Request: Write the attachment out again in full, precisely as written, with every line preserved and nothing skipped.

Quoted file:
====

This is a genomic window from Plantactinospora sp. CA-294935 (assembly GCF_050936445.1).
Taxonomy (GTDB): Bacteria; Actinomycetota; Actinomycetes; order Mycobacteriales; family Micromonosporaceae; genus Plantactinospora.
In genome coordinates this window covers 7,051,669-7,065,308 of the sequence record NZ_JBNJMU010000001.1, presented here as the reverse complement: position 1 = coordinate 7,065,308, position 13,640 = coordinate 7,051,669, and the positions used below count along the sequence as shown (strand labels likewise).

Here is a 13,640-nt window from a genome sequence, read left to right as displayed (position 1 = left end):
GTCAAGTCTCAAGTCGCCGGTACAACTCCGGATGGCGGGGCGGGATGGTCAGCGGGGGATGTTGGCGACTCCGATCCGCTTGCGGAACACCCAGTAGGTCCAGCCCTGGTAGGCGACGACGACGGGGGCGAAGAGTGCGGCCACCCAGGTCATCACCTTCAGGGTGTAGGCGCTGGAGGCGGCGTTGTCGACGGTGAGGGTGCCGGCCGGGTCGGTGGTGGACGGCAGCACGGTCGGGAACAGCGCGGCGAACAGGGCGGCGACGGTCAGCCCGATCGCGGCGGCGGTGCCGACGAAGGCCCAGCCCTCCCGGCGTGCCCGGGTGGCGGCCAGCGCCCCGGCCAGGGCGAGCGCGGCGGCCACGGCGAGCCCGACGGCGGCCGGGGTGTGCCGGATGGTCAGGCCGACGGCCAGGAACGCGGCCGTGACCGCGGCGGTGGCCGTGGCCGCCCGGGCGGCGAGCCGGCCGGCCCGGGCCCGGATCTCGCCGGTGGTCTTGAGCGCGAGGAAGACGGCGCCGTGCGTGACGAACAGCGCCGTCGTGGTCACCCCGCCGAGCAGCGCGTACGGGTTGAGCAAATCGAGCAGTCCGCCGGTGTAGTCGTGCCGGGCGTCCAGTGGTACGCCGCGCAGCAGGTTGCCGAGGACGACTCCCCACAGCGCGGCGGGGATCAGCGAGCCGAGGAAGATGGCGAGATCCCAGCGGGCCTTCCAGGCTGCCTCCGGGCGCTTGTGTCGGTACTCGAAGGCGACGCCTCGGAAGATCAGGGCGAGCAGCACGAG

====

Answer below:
This is a genomic window from Plantactinospora sp. CA-294935 (assembly GCF_050936445.1).
Taxonomy (GTDB): Bacteria; Actinomycetota; Actinomycetes; order Mycobacteriales; family Micromonosporaceae; genus Plantactinospora.
In genome coordinates this window covers 7,051,669-7,065,308 of the sequence record NZ_JBNJMU010000001.1, presented here as the reverse complement: position 1 = coordinate 7,065,308, position 13,640 = coordinate 7,051,669, and the positions used below count along the sequence as shown (strand labels likewise).

Here is a 13,640-nt window from a genome sequence, read left to right as displayed (position 1 = left end):
GTCAAGTCTCAAGTCGCCGGTACAACTCCGGATGGCGGGGCGGGATGGTCAGCGGGGGATGTTGGCGACTCCGATCCGCTTGCGGAACACCCAGTAGGTCCAGCCCTGGTAGGCGACGACGACGGGGGCGAAGAGTGCGGCCACCCAGGTCATCACCTTCAGGGTGTAGGCGCTGGAGGCGGCGTTGTCGACGGTGAGGGTGCCGGCCGGGTCGGTGGTGGACGGCAGCACGGTCGGGAACAGCGCGGCGAACAGGGCGGCGACGGTCAGCCCGATCGCGGCGGCGGTGCCGACGAAGGCCCAGCCCTCCCGGCGTGCCCGGGTGGCGGCCAGCGCCCCGGCCAGGGCGAGCGCGGCGGCCACGGCGAGCCCGACGGCGGCCGGGGTGTGCCGGATGGTCAGGCCGACGGCCAGGAACGCGGCCGTGACCGCGGCGGTGGCCGTGGCCGCCCGGGCGGCGAGCCGGCCGGCCCGGGCCCGGATCTCGCCGGTGGTCTTGAGCGCGAGGAAGACGGCGCCGTGCGTGACGAACAGCGCCGTCGTGGTCACCCCGCCGAGCAGCGCGTACGGGTTGAGCAAATCGAGCAGTCCGCCGGTGTAGTCGTGCCGGGCGTCCAGTGGTACGCCGCGCAGCAGGTTGCCGAGGACGACTCCCCACAGCGCGGCGGGGATCAGCGAGCCGAGGAAGATGGCGAGATCCCAGCGGGCCTTCCAGGCTGCCTCCGGGCGCTTGTGTCGGTACTCGAAGGCGACGCCTCGGAAGATCAGGGCGAGCAGCACGAG